And yet he was singularly modest and deferential in social intercourse. My acquaintance with him began less than two years ago; yet through the latter half of the intervening period, it was as intimate as the disparity of our ages, and my engrossing engagements would permit. To me, he appeared to have no indulgences or pastimes; and I never heard him utter a profane or an intemperate word. What was conclusive of his good heart, he never forgot his parents. The honors he labored for so laudably, and in the sad end so gallantly gave his life, he meant for them, no less than for himself. In the hope that it may be no intrusion upon the sacredness of your sorrow, I have ventured to address you this tribute to the memory of my young friend, and your brave and early-fallen child.
May God give you that consolation which is beyond all earthly power.
Sincerely your friend
in a common affliction.
New York-born Elmer E. Ellsworth had studied at Abraham Lincoln's law office in Springfield, Illinois and worked with him during the election campaign. When war broke out, Ellsworth returned to New York and helped raise a regiment , the 11th New York, called the "Fire Zouaves," from the city's firemen. Stationed in Washington in command of the 11th, on the morning of Friday, May 24, 1861 he had led a patrol across the river into Alexandria, Virginia where a large Confederate flag was flying from a hotel called the Marshall House. The 5 ' 6" twenty-four year old colonel retrieved the flag but was shot and killed by the hotel's proprietor, James W. Jackson, who was in turn killed by Private Francis Brownell. Lincoln wept on hearing the news and arranged for Ellsworth's body to lay in state at the White House. The letter written to Ellsworth's parents the next day demonstrates the depth of the president's shock at the event.
-John Osborne, House Divided Project
It is with deep grief that I learn of the death of your kind and brave Father; and, especially, that it is affecting your young heart beyond what is common in such cases. In this sad world of ours, sorrow comes to all; and, to the young, it comes with bitterest agony, because it takes them unawares. The older have learned to ever expect it. I am anxious to afford some alleviation of your present distress. Perfect relief is not possible, except with time. You can not now realize that you will ever feel better. Is not this so? And yet it is a mistake. You are sure to be happy again. To know this, which is certainly true, will make you some less miserable now. I have had experience enough to know what I say; and you need only to believe it, to feel better at once. The memory of your dear Father, instead of an agony, will yet be a sad sweet feeling in your heart, of a purer, and holier sort than you have known before.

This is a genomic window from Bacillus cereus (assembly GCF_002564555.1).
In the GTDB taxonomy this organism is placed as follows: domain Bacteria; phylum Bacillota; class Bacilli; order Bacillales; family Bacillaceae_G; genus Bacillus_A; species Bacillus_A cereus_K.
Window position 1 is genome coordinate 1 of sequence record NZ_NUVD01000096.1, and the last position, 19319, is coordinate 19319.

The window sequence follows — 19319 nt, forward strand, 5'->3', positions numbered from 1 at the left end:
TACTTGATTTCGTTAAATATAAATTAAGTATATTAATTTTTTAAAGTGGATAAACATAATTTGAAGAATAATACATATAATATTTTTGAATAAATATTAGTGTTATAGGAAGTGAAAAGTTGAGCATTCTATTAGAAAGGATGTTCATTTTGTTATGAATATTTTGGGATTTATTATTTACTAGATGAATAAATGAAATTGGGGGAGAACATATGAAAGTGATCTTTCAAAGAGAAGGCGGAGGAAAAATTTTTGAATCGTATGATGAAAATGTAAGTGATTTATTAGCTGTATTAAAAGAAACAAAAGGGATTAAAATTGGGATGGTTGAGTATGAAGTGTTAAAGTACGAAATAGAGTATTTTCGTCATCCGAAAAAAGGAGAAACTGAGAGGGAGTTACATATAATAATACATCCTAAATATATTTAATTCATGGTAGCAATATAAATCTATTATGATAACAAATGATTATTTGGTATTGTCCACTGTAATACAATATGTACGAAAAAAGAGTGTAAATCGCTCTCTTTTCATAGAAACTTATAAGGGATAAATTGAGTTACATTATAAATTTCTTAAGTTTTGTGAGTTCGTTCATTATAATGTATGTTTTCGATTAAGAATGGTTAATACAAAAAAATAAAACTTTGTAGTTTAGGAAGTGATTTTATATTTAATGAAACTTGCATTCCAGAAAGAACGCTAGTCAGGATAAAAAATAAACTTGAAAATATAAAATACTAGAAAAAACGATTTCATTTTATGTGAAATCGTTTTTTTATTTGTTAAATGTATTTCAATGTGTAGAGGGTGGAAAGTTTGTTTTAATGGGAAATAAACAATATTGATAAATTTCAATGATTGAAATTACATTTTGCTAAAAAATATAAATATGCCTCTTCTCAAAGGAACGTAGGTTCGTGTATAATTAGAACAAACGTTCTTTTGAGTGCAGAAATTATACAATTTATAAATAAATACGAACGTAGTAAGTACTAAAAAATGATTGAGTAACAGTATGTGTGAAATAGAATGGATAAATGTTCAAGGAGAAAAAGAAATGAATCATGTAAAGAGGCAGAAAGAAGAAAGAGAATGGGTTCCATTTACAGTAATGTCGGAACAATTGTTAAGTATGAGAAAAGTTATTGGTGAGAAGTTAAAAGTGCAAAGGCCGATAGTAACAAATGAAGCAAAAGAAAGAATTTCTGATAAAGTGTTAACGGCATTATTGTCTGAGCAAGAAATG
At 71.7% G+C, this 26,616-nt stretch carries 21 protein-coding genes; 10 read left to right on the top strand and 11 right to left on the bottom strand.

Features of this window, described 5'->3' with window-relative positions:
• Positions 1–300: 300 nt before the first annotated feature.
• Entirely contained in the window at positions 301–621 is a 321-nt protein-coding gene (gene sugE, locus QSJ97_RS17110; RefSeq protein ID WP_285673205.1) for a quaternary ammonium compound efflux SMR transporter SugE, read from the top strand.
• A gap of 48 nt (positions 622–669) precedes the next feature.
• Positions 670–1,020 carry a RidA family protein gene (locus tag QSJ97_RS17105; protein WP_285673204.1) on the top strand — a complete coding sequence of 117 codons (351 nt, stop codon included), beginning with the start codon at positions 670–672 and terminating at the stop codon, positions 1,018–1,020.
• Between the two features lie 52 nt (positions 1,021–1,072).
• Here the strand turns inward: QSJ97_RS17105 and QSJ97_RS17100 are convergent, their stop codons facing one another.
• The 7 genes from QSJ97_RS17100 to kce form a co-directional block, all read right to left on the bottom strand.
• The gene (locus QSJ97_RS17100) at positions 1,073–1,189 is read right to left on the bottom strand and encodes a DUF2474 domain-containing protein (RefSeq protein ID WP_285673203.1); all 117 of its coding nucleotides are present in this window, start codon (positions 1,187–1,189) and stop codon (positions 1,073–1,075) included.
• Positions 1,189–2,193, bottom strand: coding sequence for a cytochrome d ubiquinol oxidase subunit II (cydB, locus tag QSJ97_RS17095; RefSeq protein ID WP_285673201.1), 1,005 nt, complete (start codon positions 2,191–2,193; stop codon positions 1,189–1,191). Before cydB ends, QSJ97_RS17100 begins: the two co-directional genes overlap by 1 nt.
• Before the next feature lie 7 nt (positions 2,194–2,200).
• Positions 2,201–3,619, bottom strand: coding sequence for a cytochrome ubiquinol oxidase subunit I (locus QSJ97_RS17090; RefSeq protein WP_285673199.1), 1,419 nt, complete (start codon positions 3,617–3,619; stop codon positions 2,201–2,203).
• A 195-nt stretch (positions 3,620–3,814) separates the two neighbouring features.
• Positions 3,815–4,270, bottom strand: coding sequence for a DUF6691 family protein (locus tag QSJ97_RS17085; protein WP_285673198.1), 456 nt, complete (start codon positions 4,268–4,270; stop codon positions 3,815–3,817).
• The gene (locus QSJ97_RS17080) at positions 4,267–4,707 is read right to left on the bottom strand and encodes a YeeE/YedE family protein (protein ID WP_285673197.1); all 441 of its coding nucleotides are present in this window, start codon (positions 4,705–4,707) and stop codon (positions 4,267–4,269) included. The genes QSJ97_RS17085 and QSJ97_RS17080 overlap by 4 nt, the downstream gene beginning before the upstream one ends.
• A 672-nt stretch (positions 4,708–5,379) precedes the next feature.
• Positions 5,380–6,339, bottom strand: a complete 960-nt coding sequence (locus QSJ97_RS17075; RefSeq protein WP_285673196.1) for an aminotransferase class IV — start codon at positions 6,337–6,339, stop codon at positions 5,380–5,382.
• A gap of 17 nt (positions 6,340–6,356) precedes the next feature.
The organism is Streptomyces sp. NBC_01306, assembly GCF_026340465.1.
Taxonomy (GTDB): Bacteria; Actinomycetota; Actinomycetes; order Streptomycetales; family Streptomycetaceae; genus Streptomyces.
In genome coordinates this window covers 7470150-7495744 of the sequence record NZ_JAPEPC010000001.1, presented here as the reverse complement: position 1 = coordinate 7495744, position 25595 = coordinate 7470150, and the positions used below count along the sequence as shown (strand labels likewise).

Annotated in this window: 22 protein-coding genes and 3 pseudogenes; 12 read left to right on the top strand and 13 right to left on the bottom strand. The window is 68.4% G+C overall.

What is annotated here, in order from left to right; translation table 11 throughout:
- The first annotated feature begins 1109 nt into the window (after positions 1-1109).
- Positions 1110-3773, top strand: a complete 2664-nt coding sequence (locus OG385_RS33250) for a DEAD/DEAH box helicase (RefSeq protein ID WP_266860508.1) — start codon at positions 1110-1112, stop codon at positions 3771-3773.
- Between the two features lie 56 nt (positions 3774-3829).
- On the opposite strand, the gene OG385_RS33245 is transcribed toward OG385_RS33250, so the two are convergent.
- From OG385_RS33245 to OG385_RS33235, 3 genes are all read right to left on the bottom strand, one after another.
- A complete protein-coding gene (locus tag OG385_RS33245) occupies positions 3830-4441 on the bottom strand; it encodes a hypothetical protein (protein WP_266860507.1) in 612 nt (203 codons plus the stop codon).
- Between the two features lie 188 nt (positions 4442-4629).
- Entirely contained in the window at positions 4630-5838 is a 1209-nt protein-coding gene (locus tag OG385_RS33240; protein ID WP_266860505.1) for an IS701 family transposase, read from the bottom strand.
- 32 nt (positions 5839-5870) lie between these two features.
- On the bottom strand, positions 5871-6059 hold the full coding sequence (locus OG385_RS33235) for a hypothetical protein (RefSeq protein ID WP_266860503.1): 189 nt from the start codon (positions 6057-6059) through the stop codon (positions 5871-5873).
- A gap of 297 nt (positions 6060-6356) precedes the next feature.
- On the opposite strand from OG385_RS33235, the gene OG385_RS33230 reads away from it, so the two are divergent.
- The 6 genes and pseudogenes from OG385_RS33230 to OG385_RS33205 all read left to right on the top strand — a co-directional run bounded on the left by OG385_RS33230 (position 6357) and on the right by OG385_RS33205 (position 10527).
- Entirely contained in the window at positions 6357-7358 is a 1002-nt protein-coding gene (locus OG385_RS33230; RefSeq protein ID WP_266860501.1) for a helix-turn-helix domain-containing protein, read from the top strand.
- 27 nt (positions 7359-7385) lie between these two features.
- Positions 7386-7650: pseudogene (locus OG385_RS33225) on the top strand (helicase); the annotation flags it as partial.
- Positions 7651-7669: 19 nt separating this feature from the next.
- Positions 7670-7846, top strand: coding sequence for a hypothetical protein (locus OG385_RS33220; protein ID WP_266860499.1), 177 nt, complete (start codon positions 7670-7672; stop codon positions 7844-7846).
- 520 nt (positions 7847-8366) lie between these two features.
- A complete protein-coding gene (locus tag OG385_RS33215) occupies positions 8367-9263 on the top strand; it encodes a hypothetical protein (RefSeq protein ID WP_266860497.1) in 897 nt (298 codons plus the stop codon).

Please present my kind regards to your afflicted mother.
Your sincere friend, A. LINCOLN
Dec 23, 1862
May 25, 1861
Nov 21, 1864
Meg Thompson's Close Reading of the Ellsworth Letter
-House Divided Project and "Understanding Lincoln"
Context of the Letter: the End of 1862:
Battle of Fredericksberg, Dec 11-15, was a Confederate victory and especially bloody, with about 18,000 total casualties
Willie's birthday died in Feb of 1862. His birthday was Dec. 21, a couple days before Lincoln's writing
The end of the year: a time for reflection
Published on Jun 25, 2014
This close reading was completed as a part of a "Understanding Lincoln," a graduate course through the Gilder-Lehrman Institute of American History and Dickinson College
Courtesy of Megan Vangorder
Lincoln in Popular Media: The President's Weight of Words
Wordle of Lincoln's Three Documents
Created by: Michael Mazzullo